The great filmmakers make it look so easy, sometimes to their own detriment. Steven Soderbergh got the worst of it in a couple different ways with 2012’s Magic Mike: the studio knew it could practically print money among the female audience by focusing on the fact that the film is about male strippers, so not a lot of attention was paid to the movie’s drama. However, the drama itself is pulled off so easily that it doesn’t seem so intense.
The story is not that much different from Showgirls, really, it’s just told from a different point of view. The audience follows an old hand at the male-stripping game, the titular Mike, played by Channing Tatum. He meets an aimless 19-year-old kid (Alex Pettyfer) and turns him into The Kid, taking him under his wing and teaching him the ropes of the business. The real question is if Mike can emerge from under the wing of Dallas (Matthew McConaghey), the owner of the club where they both work.
It goes without saying that the strip-club performances are well-done. Soderbergh availed himself of a professional choreographer, and Tatum’s first hits were the dance films Step Up and Step Up 2, so a certain amount of craft is to be expected. Tatum’s first big dance scene reminded me a bit of a martial-arts movie, such as Tony Jaa’s Ong-Bak or Bruce Lee’s The Big Boss, in that the movie had done a good job of selling the lead character as a master of his craft and then proved it with a lengthy display. Soderbergh shows expert control of his camera in the rest of the movie as well; one remarkable scene is shot from inside a moving car, looking up at an inhabitant in the backseat!
However, none of the technical mastery really gets to the heart of what stripping is. Soderbergh puts in a significant effort to show that male stripping is not so different from female: both types of audience can driven into a similar type of frenzy by good performers, and “no kissing” is the rule for men as well as women. Tatum is a bit old for doing this sort of thing, just like the female strippers in films such as The Wrestler and Showgirls.
But the biggest danger for the male strippers in this movie is trouble with money or drugs; the worst fate is that they could wake up one day, be 40 years old, and see no life ahead beyond the next lap dance. For female strippers both in movies and real life, that is not the case, as they’re often turned into prostitutes and ordered to sell that which they only tease customers with. Tatum and his mates retain full power over themselves and their sexuality — they even bring female customers on stage, which would never happen with genders reversed — and in fact the act of stripping is empowering for newcomers like The Kid.
In the movie’s best scene, Soderbergh demonstrates the limits of Mike’s power, as he tries to get a loan from a female bank employee who clearly recognizes him from a show. Even as embarrassed (and possibly turned on) as she is, it doesn’t help him in the cold light of day. Still, the small victory of her embarrassment is better than most female strippers can have. A big part of Marisa Tomei’s role as a stripper in The Wrestler is not just that her life is slipping away, but that it’s accompanied by taunts from the cruel frat boys who insult her on stage. For Mike, at no point does it seem like stakes so serious are in play. He’s lacking for true love and can’t make it as an entrepreneur, but no one is cruel to him or tries to make him feel small. Even when The Kid gets mixed up in some stuff he shouldn’t be doing, it doesn’t seem like he’s anything else other than, well, a stupid kid.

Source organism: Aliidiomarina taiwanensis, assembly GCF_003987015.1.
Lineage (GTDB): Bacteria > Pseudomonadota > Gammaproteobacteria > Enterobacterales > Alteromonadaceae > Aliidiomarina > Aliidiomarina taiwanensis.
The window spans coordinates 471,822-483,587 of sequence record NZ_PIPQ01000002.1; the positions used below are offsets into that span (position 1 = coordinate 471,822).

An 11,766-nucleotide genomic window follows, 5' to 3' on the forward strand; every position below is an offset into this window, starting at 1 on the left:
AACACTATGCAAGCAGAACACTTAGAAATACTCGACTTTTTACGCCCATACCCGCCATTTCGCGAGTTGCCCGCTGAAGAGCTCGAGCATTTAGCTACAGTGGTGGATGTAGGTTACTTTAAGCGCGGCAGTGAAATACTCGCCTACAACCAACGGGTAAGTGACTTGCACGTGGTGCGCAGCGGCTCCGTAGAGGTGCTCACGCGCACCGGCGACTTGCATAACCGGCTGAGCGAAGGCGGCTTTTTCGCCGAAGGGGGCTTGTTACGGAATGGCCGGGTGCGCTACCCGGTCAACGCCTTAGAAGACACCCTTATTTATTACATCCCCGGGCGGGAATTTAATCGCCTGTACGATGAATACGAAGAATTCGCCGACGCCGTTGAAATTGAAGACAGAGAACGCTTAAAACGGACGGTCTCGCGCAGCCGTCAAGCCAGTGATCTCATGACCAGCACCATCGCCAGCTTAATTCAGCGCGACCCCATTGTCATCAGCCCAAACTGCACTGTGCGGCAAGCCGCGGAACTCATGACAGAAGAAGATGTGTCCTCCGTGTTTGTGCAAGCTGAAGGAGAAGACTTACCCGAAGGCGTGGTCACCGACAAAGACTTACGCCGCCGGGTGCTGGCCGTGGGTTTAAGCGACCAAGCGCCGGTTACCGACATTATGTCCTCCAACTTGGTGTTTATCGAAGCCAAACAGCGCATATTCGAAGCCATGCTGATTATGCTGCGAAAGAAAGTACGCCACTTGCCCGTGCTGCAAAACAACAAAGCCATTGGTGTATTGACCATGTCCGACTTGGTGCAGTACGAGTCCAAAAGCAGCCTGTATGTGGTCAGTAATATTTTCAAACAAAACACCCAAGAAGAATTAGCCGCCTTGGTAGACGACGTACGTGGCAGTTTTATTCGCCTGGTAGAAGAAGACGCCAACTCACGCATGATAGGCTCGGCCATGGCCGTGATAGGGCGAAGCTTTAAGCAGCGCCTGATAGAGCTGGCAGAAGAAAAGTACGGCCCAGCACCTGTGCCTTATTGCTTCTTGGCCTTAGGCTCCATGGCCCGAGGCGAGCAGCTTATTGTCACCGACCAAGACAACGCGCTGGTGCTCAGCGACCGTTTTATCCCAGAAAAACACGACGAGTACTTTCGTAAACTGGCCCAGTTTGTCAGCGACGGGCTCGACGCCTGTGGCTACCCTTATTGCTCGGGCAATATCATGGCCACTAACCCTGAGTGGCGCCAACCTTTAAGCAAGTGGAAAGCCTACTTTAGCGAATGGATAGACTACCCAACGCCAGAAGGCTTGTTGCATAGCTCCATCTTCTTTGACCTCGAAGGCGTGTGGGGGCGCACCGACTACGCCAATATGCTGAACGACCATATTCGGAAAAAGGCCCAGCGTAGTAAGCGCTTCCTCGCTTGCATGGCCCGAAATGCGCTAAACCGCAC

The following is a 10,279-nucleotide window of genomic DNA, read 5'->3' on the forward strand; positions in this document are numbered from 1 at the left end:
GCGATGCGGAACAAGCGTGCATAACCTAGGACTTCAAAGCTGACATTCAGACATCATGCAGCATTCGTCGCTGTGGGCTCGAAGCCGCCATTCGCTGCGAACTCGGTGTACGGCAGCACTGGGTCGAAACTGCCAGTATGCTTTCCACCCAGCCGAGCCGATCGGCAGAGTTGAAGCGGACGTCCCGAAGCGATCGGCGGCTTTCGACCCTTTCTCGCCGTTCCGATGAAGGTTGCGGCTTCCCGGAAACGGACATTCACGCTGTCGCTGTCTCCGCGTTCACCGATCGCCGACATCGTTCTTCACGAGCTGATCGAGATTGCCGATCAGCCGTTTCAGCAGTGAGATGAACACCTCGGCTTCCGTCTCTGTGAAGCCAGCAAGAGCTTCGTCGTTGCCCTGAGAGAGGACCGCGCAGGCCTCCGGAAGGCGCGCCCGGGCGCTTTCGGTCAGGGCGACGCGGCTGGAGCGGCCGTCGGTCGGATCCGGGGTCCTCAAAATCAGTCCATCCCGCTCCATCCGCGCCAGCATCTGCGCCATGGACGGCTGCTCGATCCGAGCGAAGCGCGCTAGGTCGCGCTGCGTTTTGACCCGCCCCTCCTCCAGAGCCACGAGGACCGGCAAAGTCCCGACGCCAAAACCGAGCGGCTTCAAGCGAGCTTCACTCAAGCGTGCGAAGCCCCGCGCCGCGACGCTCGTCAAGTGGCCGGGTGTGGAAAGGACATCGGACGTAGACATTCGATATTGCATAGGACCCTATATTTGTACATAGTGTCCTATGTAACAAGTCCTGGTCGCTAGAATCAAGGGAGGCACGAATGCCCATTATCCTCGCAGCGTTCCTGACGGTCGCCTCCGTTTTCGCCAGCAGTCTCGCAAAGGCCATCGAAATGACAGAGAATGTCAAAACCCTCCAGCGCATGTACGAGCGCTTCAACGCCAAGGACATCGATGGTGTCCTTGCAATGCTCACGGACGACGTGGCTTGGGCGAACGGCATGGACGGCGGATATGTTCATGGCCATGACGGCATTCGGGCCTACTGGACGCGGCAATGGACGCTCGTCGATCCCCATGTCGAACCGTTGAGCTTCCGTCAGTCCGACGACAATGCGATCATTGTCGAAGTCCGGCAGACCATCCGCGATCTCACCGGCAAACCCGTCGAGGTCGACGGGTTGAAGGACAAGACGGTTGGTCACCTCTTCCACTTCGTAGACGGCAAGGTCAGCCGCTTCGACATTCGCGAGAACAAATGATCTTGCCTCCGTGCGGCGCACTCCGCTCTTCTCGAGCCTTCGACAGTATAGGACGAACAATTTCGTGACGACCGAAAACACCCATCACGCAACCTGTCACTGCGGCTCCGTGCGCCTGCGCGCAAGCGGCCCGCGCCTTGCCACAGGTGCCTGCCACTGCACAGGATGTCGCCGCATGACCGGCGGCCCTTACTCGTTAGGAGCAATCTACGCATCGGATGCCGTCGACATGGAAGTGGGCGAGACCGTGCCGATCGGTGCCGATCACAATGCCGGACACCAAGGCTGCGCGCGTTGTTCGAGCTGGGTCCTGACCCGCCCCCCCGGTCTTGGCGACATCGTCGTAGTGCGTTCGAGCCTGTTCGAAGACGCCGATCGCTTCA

Or perhaps it’s the actors that deliver the film’s lightweight feeling. Tatum gets a bad rap for being a lunkhead, but he’s actually a decent actor (I recommend his early film A Guide To Recognizing Your Saints, which will change your mind about both Tatum and Shia LaBouf as actors). The problem is that he has such an easy charisma that even when he is having an existential crisis, it doesn’t ever look like he’s struggling with anything. By rights I should hate the Mike character; as Dallas says, he’s everything that I can never be to a wife or girlfriend. But even then, he’s just impossible not to root for.
The supporting characters in general are as light as the film’s touch on sexual issues. Only McCounaghey really distinguishes himself, as a character who so thoroughly bullshits everyone else in his life that he has begun to believe his own bullshit. Olivia Munn also plays an interesting role as Mike’s regular hook-up who actively rejects any further advances into her life. But Pettyfer’s American accent is wildly dodgy, and Cody Horn as his sister can’t seem to hit any note other than “snarky.”
Magic Mike ends on the optimistic note that taking control of one’s own life and making a new start is tantamount to a happy ending. But I never felt that Mike was out of control of his own life. Part of it is Tatum’s effortless domination of just about every scene he’s in, part of it is that male strippers seem to be in control of their sexual power in a way that female strippers never are. Whatever it is, is makes Magic Mike a trifle: a well-made, entertaining trifle, but a trifle nonetheless.
Reviewed by Mark Young